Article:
ABCs of the ASVAB

Computing the VE Score

The ASVAB - Armed Services Vocational Aptitude Battery is used by all branches of the military to determine aptitude and general academic ability of recruits.  There are a few segments of the ASVAB that are heavily weighted.  Knowing your Verbal Expression (VE) score as well as your AFQT score are significantly weighed should help you determine the areas you need to prepare well if you want certain jobs in the military.

 The Armed Forces Qualifications Test (AFQT) score is derived from four areas of the ASVAB: Basically, Reading, Writing, and Arithmetic.  Specifically, the sub-tests used to make the AFQT are Paragraph Comprehension (PC), Word Knowledge (WK), Mathematics Knowledge (MK), and Arithmetic Reasoning (AR).

The VE Score is actually two of the above sub-tests:  Paragraph Comprehension (PC) and Word Knowledge (WK).  

The AFQT score is the most important ASVAB score, because it determines whether you can join the military service of your choice. Each of the services branches has set their own minimum AFQT scores

The Verbal Expression, or VE Score is one of the most important scores on the ASVAB. Not only is it used in computing the AFQT score, but it is also used by the services for computing many of the line scores used for military job qualifications.

To compute your VE score, the military adds the standard scores of your PC and WK, and then compares it to a chart very much like the one below.

A Note About Standard Scores. The standard scores are simply number correct. There are 35 Word Knowledge questions on the ASVAB and 15 Paragraph Comprehension questions, for a maximum possible added score of 50, which would equate to a VE score of 62.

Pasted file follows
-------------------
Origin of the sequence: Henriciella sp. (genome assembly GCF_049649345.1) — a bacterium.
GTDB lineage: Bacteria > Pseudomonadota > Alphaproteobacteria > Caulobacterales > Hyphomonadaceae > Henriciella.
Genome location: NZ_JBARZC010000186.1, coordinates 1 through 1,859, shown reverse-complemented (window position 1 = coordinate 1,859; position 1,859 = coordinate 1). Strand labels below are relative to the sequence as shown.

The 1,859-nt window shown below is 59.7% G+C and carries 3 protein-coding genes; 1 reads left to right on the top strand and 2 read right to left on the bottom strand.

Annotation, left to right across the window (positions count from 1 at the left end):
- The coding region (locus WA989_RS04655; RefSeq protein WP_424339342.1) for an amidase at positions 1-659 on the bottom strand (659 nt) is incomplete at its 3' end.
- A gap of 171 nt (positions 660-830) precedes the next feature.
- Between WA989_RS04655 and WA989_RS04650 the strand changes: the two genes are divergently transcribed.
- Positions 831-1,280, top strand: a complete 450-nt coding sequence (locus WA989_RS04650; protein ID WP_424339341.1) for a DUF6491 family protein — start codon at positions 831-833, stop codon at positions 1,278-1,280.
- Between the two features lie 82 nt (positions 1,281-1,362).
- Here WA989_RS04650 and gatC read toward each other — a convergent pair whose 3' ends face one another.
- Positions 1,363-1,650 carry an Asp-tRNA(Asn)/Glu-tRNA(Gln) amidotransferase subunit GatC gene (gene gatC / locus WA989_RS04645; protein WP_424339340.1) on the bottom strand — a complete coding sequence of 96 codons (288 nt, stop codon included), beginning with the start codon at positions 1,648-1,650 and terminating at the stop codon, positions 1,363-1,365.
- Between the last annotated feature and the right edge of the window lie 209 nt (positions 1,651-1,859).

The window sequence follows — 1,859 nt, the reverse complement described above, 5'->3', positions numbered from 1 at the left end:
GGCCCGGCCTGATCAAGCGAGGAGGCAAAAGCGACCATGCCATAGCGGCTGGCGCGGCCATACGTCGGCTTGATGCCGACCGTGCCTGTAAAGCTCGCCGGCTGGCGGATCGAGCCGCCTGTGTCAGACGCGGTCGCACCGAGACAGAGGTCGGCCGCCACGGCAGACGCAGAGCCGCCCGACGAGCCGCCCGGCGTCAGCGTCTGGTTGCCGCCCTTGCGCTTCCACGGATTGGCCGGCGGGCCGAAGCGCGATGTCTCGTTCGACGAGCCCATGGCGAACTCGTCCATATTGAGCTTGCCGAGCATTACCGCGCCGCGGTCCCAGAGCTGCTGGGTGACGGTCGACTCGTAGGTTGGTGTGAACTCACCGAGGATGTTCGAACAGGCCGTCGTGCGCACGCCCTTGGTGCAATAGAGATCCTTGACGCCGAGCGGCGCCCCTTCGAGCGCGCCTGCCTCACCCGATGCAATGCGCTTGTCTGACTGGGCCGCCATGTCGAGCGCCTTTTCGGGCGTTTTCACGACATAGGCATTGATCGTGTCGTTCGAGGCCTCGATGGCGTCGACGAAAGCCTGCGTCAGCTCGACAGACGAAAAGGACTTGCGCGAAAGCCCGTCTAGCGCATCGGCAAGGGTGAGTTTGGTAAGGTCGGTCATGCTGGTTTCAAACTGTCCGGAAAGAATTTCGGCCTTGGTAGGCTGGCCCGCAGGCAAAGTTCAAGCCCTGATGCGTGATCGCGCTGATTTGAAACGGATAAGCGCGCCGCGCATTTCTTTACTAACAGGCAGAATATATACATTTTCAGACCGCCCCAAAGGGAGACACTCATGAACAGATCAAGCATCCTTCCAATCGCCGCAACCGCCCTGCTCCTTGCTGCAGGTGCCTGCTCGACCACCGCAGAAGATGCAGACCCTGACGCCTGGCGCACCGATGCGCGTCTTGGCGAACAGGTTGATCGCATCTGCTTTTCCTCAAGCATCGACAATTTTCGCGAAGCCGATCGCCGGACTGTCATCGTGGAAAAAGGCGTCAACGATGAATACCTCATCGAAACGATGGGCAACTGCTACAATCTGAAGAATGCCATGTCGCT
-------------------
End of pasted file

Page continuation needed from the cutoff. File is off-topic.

Return to ABCs of the ASVAB Main Menu

Computing the VE Score

PC+WK
Standard Scores
VE Score
0-320
4-521
6-722
8-922
10-1125
12-1327
14-1529
16-1731
18-1932
20-2134
22-2336
24-2538
26-2740
28-2942
30-3144
32-3345
34-3547
34-3547
36-3749
38-3950
40-4152
42-4354
44-4556
46-4758
48-4960
5062

 

There are a few different versions of the ASVAB with different number of questions but cover all the nine sub-tests of the ASVAB.  You will first take the ASVAB in high school - for many people.  It is a paper version of the test.  If you take it in your recruiter's office, you can take the computerized version. Ninety percent of the people who take the computerized version are doing so with the intent to enlist in the military, however there is a paper option the recruiter can give also.

Since the ASVAB determines what jobs you can or cannot do in the military, military members can also take it again to tryout for other jobs in their branch of service if they did not score high enough the first time. 

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